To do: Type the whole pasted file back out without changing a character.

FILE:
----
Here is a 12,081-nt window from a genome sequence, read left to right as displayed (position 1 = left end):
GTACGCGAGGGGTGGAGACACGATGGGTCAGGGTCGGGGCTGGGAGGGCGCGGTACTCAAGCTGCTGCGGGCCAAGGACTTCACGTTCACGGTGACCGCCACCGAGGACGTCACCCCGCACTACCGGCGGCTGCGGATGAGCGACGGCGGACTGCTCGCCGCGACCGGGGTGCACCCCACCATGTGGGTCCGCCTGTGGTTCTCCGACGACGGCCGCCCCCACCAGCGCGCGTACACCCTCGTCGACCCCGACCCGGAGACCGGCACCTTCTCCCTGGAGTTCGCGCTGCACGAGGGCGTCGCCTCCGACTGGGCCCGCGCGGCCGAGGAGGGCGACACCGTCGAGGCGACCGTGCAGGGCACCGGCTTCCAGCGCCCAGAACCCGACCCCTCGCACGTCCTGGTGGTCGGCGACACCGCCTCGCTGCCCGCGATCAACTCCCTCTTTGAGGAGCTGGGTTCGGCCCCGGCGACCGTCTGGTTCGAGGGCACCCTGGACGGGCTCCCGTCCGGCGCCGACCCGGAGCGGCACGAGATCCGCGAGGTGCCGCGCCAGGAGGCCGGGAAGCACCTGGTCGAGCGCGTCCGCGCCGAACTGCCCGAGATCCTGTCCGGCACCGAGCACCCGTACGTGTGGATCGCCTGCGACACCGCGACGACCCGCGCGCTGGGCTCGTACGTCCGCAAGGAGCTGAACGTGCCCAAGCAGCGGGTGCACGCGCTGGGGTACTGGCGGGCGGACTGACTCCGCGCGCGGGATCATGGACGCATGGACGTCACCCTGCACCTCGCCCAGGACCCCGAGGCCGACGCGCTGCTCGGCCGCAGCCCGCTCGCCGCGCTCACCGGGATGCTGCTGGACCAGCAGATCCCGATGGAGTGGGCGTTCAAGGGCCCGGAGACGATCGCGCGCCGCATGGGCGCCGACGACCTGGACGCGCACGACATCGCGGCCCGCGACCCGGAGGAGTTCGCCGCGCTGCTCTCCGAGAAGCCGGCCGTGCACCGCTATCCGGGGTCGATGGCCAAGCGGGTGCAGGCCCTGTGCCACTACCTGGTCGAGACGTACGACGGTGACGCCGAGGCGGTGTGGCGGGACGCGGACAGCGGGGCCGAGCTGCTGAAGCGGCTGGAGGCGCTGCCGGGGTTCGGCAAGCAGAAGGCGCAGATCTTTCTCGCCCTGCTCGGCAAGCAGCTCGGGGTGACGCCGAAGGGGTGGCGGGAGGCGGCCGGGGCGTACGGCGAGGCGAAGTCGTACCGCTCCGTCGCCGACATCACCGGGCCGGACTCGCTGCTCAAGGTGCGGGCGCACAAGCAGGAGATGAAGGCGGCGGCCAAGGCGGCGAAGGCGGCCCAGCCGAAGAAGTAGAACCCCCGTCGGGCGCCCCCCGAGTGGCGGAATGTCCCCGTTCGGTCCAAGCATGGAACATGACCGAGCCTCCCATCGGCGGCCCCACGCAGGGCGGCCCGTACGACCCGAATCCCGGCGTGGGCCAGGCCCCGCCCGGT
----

Here is a 12,081-nt window from a genome sequence, read left to right as displayed (position 1 = left end):
GTACGCGAGGGGTGGAGACACGATGGGTCAGGGTCGGGGCTGGGAGGGCGCGGTACTCAAGCTGCTGCGGGCCAAGGACTTCACGTTCACGGTGACCGCCACCGAGGACGTCACCCCGCACTACCGGCGGCTGCGGATGAGCGACGGCGGACTGCTCGCCGCGACCGGGGTGCACCCCACCATGTGGGTCCGCCTGTGGTTCTCCGACGACGGCCGCCCCCACCAGCGCGCGTACACCCTCGTCGACCCCGACCCGGAGACCGGCACCTTCTCCCTGGAGTTCGCGCTGCACGAGGGCGTCGCCTCCGACTGGGCCCGCGCGGCCGAGGAGGGCGACACCGTCGAGGCGACCGTGCAGGGCACCGGCTTCCAGCGCCCAGAACCCGACCCCTCGCACGTCCTGGTGGTCGGCGACACCGCCTCGCTGCCCGCGATCAACTCCCTCTTTGAGGAGCTGGGTTCGGCCCCGGCGACCGTCTGGTTCGAGGGCACCCTGGACGGGCTCCCGTCCGGCGCCGACCCGGAGCGGCACGAGATCCGCGAGGTGCCGCGCCAGGAGGCCGGGAAGCACCTGGTCGAGCGCGTCCGCGCCGAACTGCCCGAGATCCTGTCCGGCACCGAGCACCCGTACGTGTGGATCGCCTGCGACACCGCGACGACCCGCGCGCTGGGCTCGTACGTCCGCAAGGAGCTGAACGTGCCCAAGCAGCGGGTGCACGCGCTGGGGTACTGGCGGGCGGACTGACTCCGCGCGCGGGATCATGGACGCATGGACGTCACCCTGCACCTCGCCCAGGACCCCGAGGCCGACGCGCTGCTCGGCCGCAGCCCGCTCGCCGCGCTCACCGGGATGCTGCTGGACCAGCAGATCCCGATGGAGTGGGCGTTCAAGGGCCCGGAGACGATCGCGCGCCGCATGGGCGCCGACGACCTGGACGCGCACGACATCGCGGCCCGCGACCCGGAGGAGTTCGCCGCGCTGCTCTCCGAGAAGCCGGCCGTGCACCGCTATCCGGGGTCGATGGCCAAGCGGGTGCAGGCCCTGTGCCACTACCTGGTCGAGACGTACGACGGTGACGCCGAGGCGGTGTGGCGGGACGCGGACAGCGGGGCCGAGCTGCTGAAGCGGCTGGAGGCGCTGCCGGGGTTCGGCAAGCAGAAGGCGCAGATCTTTCTCGCCCTGCTCGGCAAGCAGCTCGGGGTGACGCCGAAGGGGTGGCGGGAGGCGGCCGGGGCGTACGGCGAGGCGAAGTCGTACCGCTCCGTCGCCGACATCACCGGGCCGGACTCGCTGCTCAAGGTGCGGGCGCACAAGCAGGAGATGAAGGCGGCGGCCAAGGCGGCGAAGGCGGCCCAGCCGAAGAAGTAGAACCCCCGTCGGGCGCCCCCCGAGTGGCGGAATGTCCCCGTTCGGTCCAAGCATGGAACATGACCGAGCCTCCCATCGGCGGCCCCACGCAGGGCGGCCCGTACGACCCGAATCCCGGCGTGGGCCAGGCCCCGCCCGGT